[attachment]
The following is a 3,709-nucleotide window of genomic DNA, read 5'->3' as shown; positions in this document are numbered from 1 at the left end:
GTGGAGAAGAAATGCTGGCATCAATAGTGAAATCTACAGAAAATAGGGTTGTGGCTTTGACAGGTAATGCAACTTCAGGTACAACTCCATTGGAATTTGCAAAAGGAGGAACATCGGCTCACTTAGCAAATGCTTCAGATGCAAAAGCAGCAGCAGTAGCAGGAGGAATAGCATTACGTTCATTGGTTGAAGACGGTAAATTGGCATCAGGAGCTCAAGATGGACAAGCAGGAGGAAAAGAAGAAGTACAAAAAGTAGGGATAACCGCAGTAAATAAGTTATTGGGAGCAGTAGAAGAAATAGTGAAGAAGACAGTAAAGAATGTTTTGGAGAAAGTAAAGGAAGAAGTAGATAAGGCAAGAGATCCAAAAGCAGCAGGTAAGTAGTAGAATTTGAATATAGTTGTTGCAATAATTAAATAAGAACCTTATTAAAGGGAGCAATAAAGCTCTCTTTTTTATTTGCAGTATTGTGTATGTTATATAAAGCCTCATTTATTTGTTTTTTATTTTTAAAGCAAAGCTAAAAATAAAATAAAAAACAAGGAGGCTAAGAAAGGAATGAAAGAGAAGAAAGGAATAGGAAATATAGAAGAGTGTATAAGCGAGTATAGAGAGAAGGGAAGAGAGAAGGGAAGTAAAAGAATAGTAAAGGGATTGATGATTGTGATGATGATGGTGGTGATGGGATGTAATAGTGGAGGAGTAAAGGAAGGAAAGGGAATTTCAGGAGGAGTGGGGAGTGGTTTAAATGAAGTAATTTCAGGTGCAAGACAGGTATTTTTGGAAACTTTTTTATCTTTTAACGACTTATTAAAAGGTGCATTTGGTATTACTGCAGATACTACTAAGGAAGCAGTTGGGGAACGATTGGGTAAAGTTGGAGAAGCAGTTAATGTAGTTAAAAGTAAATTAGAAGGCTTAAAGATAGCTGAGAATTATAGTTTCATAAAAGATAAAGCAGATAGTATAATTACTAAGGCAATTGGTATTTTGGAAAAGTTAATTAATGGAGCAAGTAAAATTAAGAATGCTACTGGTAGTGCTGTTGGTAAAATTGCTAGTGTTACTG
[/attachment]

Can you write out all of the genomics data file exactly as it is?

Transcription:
The following is a 3,709-nucleotide window of genomic DNA, read 5'->3' as shown; positions in this document are numbered from 1 at the left end:
GTGGAGAAGAAATGCTGGCATCAATAGTGAAATCTACAGAAAATAGGGTTGTGGCTTTGACAGGTAATGCAACTTCAGGTACAACTCCATTGGAATTTGCAAAAGGAGGAACATCGGCTCACTTAGCAAATGCTTCAGATGCAAAAGCAGCAGCAGTAGCAGGAGGAATAGCATTACGTTCATTGGTTGAAGACGGTAAATTGGCATCAGGAGCTCAAGATGGACAAGCAGGAGGAAAAGAAGAAGTACAAAAAGTAGGGATAACCGCAGTAAATAAGTTATTGGGAGCAGTAGAAGAAATAGTGAAGAAGACAGTAAAGAATGTTTTGGAGAAAGTAAAGGAAGAAGTAGATAAGGCAAGAGATCCAAAAGCAGCAGGTAAGTAGTAGAATTTGAATATAGTTGTTGCAATAATTAAATAAGAACCTTATTAAAGGGAGCAATAAAGCTCTCTTTTTTATTTGCAGTATTGTGTATGTTATATAAAGCCTCATTTATTTGTTTTTTATTTTTAAAGCAAAGCTAAAAATAAAATAAAAAACAAGGAGGCTAAGAAAGGAATGAAAGAGAAGAAAGGAATAGGAAATATAGAAGAGTGTATAAGCGAGTATAGAGAGAAGGGAAGAGAGAAGGGAAGTAAAAGAATAGTAAAGGGATTGATGATTGTGATGATGATGGTGGTGATGGGATGTAATAGTGGAGGAGTAAAGGAAGGAAAGGGAATTTCAGGAGGAGTGGGGAGTGGTTTAAATGAAGTAATTTCAGGTGCAAGACAGGTATTTTTGGAAACTTTTTTATCTTTTAACGACTTATTAAAAGGTGCATTTGGTATTACTGCAGATACTACTAAGGAAGCAGTTGGGGAACGATTGGGTAAAGTTGGAGAAGCAGTTAATGTAGTTAAAAGTAAATTAGAAGGCTTAAAGATAGCTGAGAATTATAGTTTCATAAAAGATAAAGCAGATAGTATAATTACTAAGGCAATTGGTATTTTGGAAAAGTTAATTAATGGAGCAAGTAAAATTAAGAATGCTACTGGTAGTGCTGTTGGTAAAATTGCTAGTGTTACTG